NY Cybersecurity Deadline Nears
The CEOs of Citigroup, Goldman Sachs, and Morgan Stanley reportedly are the latest victims of the same merry hacker who duped Barclays CEO Jes Staley and Mark Carney, Governor of the Bank of England with email phishing attacks earlier this year.
Although the attacks did no lasting damage, they should spur firms to meet to meet the New York State Department of Financial Services’ August 28 deadline for compliance with its new cyber-security regulation, CC 23 NYCRR 500, according to cybersecurity experts.
“These are not institutions that have low-key security programs,” said Pamela Gupta, president of Outsecure during a cybersecurity webinar. “This is not what we would expect from firms with advanced cyber capabilities. And yet, this was able to go through.”
Preparing for compliance with the DFS regulation will not be an easy lift for firms.
“This is not a ‘checkbox’ regulation,” she said. “There is accountability and documentation expected at every level- from the board to third-party providers.”
Fellow presenter Kenneth Rashbaum, partner, Cybersecurity Practice Group at Barton LLP noted that he could tell how seriously the DFS is taking data privacy by the brevity and clarity it has put into the 14-page document.
“It’s like a liquid that has been distilled into its essence,” he said.
“A lot of the regulations in these financial institutions carry a bit of ambiguity around them, which makes it more difficult to meet,” agreed Gupta. “In this case, it doesn’t have that, which is to your advantage.”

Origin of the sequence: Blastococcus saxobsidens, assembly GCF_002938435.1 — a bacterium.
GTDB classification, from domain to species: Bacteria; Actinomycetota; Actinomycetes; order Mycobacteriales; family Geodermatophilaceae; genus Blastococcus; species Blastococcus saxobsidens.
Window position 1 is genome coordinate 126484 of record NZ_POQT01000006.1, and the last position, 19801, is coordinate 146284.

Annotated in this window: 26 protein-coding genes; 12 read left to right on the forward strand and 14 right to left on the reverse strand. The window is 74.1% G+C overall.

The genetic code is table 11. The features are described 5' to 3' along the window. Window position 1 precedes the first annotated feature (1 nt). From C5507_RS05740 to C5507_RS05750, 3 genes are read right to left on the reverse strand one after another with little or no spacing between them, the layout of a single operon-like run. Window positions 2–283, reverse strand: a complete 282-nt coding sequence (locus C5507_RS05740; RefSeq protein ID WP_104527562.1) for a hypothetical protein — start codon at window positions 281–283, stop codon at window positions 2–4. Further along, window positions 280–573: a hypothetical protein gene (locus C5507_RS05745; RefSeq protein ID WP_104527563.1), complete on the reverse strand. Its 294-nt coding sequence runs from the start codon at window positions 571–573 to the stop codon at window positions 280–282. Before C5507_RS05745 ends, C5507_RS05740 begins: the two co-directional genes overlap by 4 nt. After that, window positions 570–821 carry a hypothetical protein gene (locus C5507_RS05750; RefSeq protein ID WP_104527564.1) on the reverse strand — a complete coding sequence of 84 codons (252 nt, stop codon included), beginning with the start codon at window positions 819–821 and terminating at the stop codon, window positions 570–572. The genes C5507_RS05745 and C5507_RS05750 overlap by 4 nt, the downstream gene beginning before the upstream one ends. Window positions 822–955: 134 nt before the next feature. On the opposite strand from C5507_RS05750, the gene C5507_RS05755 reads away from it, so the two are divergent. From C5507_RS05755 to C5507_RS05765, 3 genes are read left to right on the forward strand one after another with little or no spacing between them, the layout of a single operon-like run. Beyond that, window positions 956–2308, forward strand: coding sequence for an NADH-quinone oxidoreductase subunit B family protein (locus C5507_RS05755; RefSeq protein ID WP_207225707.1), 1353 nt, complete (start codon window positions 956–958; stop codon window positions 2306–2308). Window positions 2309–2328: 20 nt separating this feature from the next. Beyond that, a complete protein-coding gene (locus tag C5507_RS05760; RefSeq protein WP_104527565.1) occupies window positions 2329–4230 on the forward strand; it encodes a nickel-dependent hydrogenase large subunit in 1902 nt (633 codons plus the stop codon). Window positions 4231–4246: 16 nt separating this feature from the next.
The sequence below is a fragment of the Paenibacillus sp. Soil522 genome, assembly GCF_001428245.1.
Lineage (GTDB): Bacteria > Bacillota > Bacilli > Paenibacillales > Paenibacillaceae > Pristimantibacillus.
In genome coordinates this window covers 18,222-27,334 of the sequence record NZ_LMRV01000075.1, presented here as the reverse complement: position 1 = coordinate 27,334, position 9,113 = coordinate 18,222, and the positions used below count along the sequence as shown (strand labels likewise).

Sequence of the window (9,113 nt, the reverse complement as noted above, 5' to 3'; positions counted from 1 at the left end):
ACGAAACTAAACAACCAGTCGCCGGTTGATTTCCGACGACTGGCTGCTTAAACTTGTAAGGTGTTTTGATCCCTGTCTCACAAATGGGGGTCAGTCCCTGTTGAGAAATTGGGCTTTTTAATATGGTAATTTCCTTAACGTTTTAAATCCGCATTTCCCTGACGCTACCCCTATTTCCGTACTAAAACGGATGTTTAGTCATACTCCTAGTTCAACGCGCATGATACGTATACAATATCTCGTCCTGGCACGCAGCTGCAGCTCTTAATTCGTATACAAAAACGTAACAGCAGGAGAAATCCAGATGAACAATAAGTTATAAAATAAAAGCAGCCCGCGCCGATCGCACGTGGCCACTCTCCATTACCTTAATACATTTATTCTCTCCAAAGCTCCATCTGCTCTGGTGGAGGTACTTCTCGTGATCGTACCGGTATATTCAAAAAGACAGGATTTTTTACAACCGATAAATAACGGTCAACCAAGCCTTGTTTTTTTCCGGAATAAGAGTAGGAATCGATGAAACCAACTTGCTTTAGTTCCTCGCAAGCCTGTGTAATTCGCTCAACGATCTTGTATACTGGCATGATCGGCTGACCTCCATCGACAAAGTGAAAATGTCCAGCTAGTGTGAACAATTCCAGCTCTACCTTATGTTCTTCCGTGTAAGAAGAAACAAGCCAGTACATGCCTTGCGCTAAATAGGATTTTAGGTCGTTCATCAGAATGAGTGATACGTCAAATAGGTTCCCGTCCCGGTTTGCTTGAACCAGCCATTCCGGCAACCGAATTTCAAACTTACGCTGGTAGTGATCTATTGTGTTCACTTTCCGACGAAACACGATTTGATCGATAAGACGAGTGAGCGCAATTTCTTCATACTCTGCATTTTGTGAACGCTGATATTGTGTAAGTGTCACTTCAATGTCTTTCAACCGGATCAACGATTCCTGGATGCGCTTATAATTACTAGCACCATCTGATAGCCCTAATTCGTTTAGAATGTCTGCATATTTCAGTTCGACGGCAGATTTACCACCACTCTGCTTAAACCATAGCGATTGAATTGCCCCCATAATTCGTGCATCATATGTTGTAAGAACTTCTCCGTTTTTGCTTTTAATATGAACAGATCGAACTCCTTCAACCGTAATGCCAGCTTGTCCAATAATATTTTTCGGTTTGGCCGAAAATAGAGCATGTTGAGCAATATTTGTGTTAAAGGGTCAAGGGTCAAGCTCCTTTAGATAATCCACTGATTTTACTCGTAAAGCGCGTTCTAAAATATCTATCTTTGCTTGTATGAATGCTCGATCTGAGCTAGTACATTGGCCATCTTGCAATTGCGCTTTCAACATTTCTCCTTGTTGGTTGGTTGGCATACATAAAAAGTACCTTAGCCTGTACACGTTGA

The DFS has not published any guidance or a list of frequently asked questions regarding the regulation nor developed an enforcement mechanism yet, but that should not lull firms under the new mandate into a false sense security.
“It does not mean that the Attorney General would not start a proceeding anyway,” said Rashbaum. “There just is not documented framework yet.”
The regulation went into effect on March 1, he added. “On March 21, New York State Attorney General Eric Schneiderman issued a press release that there were a record number of breaches in 2016 in New York State and recommended a list of cybersecurity practices. If the New York State Attorney General in light of these regulations is making a recommendation, it is not a real recommendation. It is something that you have to do.”
Besides staying on the right side of the DFS, Rashbaum saw in a standard of care that other regulators could reference such as FINRA for its Rule 2010 and the Securities and Exchange Commission’s Regulation S-P.
The trend of states regulating cybersecurity is only likely to grow since Massachusetts has similar regulations for quite some time as does California, according to Rashbaum.
“New Jersey is already considering similar legislation,” he said. “I spoke on cybersecurity at a conference for the New Jersey State Bar earlier this week, and the assembly woman who sponsored the bill announced that.”
Dearth of board-level experience hampers cybersecurity planning and rollout.
One legislator wants markets better informed in case of cyberattack.
No single firm or regulator can tackle the borderless nature of cyber-crime.
New regulations with little harmonization make life difficult for firms.
Business-as-usual will not keep firms on the right side of compliance.